As current and necessary as the Occupy Wall Street movement feels, it likewise conjures up a certain nostalgia for the protests characteristic of the late sixties, which in turn engenders conflicted feelings within me. As much as has changed in 40+ years since I was an idealistic teenager of the counterculture, my jaundiced eye isn't convinced these changes have been for the better. They certainly don't meet the promise we expected of change at the time. Then again, could they ever? Inversely, if anything hasn't changed it is precisely the constant need for the role of the citizenry to remain vigilant and to redress social injustice. Thus, I am in full solidarity with the Occupy Wall Street movement and praise each and every foot soldier on the streets of America, even as I harbor deep concern that the very forces of social protest that once proved so effective in decades past have somehow become co-opted by the corporate forces they now oppose.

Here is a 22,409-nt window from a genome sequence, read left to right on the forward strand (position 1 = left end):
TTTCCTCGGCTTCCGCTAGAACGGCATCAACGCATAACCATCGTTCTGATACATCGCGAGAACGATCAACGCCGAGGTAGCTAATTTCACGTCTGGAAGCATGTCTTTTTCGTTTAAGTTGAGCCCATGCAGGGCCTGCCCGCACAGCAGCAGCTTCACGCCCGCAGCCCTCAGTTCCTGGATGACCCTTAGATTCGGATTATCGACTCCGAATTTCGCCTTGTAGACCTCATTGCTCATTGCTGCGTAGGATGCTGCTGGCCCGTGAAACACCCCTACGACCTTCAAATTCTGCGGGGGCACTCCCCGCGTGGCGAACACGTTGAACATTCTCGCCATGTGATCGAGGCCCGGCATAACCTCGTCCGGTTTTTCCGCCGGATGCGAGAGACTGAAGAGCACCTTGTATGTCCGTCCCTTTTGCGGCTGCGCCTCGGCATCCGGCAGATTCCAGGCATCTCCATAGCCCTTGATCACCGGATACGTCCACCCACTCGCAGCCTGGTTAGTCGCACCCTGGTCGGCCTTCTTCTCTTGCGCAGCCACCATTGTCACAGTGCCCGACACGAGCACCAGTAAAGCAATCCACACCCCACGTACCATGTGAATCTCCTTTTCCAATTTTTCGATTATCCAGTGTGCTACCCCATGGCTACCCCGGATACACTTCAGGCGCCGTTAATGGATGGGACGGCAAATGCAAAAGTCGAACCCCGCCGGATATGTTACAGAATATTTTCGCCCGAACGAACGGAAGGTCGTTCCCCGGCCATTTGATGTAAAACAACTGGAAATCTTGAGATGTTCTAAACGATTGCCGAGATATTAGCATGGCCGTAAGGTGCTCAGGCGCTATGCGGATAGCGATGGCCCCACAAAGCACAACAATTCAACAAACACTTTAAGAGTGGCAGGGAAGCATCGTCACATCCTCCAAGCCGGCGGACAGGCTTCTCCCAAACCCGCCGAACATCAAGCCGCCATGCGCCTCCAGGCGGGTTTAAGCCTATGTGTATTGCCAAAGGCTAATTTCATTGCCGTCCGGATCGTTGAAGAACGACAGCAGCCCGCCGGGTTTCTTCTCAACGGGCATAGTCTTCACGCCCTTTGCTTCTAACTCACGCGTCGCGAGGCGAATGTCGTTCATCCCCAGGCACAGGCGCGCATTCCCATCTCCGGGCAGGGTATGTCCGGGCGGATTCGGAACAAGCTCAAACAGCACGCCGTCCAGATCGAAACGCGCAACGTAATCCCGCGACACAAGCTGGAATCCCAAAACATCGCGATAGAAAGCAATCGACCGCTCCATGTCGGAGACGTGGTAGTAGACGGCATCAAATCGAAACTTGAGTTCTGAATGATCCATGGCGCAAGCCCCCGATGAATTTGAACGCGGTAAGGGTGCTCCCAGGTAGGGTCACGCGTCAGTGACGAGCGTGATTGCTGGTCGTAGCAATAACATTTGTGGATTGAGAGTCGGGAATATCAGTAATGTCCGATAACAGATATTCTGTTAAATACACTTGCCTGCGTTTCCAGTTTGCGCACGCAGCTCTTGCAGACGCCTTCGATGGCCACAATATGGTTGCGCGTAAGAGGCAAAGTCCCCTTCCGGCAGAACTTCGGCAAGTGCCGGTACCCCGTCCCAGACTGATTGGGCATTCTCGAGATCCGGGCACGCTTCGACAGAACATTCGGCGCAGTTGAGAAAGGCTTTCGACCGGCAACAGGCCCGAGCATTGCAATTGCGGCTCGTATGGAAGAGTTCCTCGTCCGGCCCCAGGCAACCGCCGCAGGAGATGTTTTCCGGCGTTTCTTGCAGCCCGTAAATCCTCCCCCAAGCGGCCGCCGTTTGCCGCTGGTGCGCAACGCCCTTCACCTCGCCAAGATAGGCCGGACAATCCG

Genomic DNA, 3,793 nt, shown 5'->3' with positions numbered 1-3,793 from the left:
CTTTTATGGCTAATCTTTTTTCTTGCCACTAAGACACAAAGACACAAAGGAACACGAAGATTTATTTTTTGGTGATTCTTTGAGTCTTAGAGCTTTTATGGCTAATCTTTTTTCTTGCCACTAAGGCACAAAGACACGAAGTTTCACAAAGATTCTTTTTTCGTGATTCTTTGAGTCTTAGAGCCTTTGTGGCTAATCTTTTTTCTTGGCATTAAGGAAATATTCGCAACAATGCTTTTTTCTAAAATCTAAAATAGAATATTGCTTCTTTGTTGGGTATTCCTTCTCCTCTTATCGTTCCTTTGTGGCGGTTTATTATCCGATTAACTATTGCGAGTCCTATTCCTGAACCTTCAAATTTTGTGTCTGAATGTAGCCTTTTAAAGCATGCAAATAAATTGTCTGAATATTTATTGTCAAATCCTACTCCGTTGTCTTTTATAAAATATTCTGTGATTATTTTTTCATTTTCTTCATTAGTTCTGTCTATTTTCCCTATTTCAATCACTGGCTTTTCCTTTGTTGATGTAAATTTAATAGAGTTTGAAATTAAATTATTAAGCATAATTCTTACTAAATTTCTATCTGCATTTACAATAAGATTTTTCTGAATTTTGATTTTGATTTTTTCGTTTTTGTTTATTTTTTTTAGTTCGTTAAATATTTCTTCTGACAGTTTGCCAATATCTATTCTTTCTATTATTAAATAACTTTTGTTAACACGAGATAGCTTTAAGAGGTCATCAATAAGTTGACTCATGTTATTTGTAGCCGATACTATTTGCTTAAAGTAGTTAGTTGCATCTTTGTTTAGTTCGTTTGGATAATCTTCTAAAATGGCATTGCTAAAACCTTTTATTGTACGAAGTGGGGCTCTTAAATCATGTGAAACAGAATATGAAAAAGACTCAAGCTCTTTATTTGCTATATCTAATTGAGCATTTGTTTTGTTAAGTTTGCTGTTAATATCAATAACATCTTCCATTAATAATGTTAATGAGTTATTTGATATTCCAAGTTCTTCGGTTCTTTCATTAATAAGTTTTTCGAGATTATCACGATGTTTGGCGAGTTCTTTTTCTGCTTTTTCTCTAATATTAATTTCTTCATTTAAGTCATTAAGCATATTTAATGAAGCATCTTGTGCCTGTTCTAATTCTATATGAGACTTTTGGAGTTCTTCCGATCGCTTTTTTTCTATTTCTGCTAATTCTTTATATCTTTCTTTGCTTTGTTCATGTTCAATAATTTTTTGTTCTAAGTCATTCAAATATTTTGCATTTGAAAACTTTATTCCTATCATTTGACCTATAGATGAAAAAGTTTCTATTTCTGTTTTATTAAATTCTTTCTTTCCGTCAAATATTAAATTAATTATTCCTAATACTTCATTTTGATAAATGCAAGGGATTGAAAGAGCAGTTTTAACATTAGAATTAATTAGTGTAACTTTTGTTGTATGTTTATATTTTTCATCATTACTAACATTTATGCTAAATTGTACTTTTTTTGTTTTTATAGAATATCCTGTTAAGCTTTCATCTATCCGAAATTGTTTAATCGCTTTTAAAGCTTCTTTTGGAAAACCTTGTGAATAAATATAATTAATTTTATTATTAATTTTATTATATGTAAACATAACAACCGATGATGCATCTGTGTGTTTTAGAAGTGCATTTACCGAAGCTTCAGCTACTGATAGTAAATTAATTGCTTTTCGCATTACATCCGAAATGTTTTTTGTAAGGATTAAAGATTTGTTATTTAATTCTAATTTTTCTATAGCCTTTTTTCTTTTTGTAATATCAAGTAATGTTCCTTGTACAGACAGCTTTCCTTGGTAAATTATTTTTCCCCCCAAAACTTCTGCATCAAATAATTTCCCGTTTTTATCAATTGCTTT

Whenever I desire change, I turn to the music that informed the activism of my youth, even as I understand that much of this music was engineered to cater to the spirit of the time with its lyrical emphasis on the role that recreational drug use played in altering entrenched attitudes. But it's the feeling that things can change that I have to hold on to, all these years later when—more than ever—dark forces seek to bankrupt the light. One of the predominant anthems of social change from the late '60s was "Crystal Blue Persuasion" by Tommy James & the Shondells and, listening to it this morning, the song struck me as one of those echoes that ripple out from one period of significant change to another. May the persuasive power of popular protest endure forever.
"Crystal Blue Persuasion" (1969)
"Crimson & Clover" (1968)
"I Think We're Alone Now" (1967)
"Gettin' Together" (1967)